Squatters turn rural idyll into living nightmare

Contributed

 

BARKING dogs, a cranking generator and loud arguments; the once peaceful sounds of a country neighbourhood have been overturned by a relentless and expanding disturbance.

A Mary Valley couple, who wish to remain anonymous, said their lives had been turned upside down since squatters moved into a gravel pit next to their Tuchekoi property.

A converted school bus, caravan and tent are the centrepiece of the makeshift camp site set up on land owned by Main Roads, that a mess of furniture, fridges and cars being worked on spill from - and it's getting out of control, the neighbours say.

"If you went to a scrap yard - that's the view you're looking at and it's growing by the day," the neighbours said.

The concerned couple said the squatters moved earlier in the year after they spent at least six months setting up home elsewhere in the area.

In public view of a trail leading to popular Mary River swimming hole, complaints rolled in at the time, before the squatters moved, with perhaps the rising waters of Cyclone Debbie giving them an extra nudge, the neighbours said.

Now their presence is the firm problem of their new Tuchekoi neighbours who said months of complaints to authorities and govern- ment departments had resulted in nothing.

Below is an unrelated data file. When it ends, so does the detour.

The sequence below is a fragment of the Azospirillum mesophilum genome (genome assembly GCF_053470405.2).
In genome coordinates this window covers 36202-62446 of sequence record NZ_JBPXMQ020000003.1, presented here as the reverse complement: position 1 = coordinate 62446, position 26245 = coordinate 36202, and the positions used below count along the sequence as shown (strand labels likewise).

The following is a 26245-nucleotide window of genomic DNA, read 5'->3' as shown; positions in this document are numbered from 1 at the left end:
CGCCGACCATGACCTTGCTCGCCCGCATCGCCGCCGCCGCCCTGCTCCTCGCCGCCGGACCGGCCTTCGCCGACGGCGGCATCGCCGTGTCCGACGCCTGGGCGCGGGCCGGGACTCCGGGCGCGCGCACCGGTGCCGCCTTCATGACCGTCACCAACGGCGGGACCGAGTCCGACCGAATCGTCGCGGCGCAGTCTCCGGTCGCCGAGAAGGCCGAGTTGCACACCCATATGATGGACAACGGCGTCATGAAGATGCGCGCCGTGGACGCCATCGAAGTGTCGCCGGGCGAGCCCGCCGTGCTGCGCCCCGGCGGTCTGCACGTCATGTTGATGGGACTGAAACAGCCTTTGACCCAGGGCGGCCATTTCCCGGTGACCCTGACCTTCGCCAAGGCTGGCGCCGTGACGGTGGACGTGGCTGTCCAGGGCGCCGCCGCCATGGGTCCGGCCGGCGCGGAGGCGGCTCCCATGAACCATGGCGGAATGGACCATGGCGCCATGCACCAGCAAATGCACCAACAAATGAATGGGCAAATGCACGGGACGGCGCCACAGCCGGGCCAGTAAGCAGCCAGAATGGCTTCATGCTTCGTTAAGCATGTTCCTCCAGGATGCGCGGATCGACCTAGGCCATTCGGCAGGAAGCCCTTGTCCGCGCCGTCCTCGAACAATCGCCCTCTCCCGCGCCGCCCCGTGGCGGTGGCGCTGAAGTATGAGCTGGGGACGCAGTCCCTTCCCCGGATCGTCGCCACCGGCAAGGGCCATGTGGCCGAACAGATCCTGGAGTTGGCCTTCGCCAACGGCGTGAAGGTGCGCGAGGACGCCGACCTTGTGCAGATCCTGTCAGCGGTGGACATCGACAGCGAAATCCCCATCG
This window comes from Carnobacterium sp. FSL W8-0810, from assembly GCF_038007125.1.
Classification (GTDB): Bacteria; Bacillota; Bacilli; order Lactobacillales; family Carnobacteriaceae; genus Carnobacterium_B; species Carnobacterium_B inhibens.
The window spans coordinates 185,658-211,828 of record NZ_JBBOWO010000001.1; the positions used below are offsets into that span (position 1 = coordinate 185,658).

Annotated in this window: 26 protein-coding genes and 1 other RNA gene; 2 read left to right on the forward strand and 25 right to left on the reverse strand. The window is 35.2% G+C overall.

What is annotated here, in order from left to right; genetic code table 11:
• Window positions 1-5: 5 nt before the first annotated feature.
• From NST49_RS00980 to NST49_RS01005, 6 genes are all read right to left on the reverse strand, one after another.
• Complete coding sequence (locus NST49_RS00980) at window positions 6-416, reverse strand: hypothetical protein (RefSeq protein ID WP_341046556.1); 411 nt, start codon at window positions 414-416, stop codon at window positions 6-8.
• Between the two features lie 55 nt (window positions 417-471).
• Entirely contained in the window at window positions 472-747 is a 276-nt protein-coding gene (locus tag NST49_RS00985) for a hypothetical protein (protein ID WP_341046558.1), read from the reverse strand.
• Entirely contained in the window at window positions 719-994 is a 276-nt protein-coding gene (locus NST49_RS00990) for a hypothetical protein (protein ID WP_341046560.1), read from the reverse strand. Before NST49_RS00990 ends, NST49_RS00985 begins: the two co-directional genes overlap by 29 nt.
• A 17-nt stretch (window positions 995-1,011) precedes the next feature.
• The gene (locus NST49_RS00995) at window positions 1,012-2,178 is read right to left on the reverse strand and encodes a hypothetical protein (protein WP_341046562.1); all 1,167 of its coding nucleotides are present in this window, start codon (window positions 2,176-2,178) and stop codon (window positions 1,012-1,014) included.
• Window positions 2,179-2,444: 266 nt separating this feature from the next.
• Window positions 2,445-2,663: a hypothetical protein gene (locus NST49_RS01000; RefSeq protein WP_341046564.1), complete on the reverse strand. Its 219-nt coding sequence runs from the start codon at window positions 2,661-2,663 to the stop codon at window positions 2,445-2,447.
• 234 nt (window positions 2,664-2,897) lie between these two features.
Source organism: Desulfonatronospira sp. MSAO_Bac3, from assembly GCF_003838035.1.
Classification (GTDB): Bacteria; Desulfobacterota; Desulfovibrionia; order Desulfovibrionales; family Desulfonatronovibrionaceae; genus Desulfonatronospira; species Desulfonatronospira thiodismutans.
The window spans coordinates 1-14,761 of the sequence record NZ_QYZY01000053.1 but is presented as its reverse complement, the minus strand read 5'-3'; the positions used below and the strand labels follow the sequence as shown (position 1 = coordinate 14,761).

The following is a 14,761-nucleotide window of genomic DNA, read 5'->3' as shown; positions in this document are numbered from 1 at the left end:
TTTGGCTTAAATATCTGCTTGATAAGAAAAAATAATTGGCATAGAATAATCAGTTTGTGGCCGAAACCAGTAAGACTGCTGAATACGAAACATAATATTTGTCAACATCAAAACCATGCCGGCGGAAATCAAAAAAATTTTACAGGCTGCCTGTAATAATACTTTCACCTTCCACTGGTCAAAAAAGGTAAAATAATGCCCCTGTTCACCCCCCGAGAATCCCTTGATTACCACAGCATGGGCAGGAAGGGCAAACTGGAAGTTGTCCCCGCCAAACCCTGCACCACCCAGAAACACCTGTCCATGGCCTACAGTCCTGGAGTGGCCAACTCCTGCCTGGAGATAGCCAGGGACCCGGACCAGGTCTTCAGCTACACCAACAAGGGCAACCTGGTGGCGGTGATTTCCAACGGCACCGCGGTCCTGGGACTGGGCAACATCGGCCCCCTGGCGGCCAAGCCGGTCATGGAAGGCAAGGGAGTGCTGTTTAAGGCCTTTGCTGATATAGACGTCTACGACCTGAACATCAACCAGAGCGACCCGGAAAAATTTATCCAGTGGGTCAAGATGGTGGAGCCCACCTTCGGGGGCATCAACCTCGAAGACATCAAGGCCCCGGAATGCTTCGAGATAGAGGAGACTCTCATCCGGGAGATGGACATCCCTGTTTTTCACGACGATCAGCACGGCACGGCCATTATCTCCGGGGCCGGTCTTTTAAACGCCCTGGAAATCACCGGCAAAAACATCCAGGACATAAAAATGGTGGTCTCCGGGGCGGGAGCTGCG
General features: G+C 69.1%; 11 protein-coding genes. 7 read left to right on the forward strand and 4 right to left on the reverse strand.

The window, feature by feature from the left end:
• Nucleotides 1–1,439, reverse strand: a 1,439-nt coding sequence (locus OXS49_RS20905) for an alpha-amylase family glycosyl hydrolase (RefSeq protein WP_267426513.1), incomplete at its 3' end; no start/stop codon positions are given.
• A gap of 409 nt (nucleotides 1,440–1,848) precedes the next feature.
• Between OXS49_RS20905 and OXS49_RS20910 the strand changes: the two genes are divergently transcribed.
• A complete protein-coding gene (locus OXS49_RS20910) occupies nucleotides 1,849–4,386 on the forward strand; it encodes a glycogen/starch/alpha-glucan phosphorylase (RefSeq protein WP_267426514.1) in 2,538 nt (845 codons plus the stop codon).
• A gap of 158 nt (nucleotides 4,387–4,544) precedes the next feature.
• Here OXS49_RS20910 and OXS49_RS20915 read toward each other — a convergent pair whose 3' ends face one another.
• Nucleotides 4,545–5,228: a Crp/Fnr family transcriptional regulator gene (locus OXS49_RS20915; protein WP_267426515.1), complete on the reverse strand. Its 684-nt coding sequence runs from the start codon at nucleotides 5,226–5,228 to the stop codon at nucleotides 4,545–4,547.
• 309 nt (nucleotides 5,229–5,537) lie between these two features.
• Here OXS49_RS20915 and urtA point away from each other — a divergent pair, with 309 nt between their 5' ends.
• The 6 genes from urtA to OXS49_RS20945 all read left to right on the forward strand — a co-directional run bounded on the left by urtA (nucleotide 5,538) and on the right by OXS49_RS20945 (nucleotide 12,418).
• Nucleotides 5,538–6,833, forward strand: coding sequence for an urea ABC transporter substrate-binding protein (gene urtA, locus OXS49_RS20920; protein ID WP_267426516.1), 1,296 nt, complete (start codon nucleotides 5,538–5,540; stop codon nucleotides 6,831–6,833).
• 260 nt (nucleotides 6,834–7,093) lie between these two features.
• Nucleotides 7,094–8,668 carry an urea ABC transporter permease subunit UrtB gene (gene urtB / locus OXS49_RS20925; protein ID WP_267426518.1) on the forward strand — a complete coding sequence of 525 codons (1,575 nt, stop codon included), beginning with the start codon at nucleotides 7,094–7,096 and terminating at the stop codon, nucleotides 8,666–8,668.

"These people are squatting and nobody is doing anything about it," they said.

"We're just running around in circles."

The Department of Main Roads confirmed it had received complaints about the situation but could not provide a comment yesterday.

Imbil police senior constable Bill Greer said police were aware of the situation and had been liaising with Main Roads with a view to resolving the matter as soon as possible.

The fed-up home-owner said he was not sleeping and the squatters' presence and behaviour was seriously hindering his home life.

"I've got roosters, generators, dogs barking and lights being shone into our property all night." he said.

His wife said the usual peaceful birds sounds had been replaced with all-night arguing and sounds of wheelies and burn-outs on the road.

"Day and night they fight - you can hear them all the time," she said.

"I've never lived near anything like it."

The couple have lived on their property for five years.

Queensland squatting legislation indicates the squatters are not necessarily breaking laws, but that they cannot claim the land for themselves in any way.

For residential properties, squatters can try to legally claim the land after living consistently for 12 years.

This method, known as adverse possession, does not apply to Crown land.

Gympie Times


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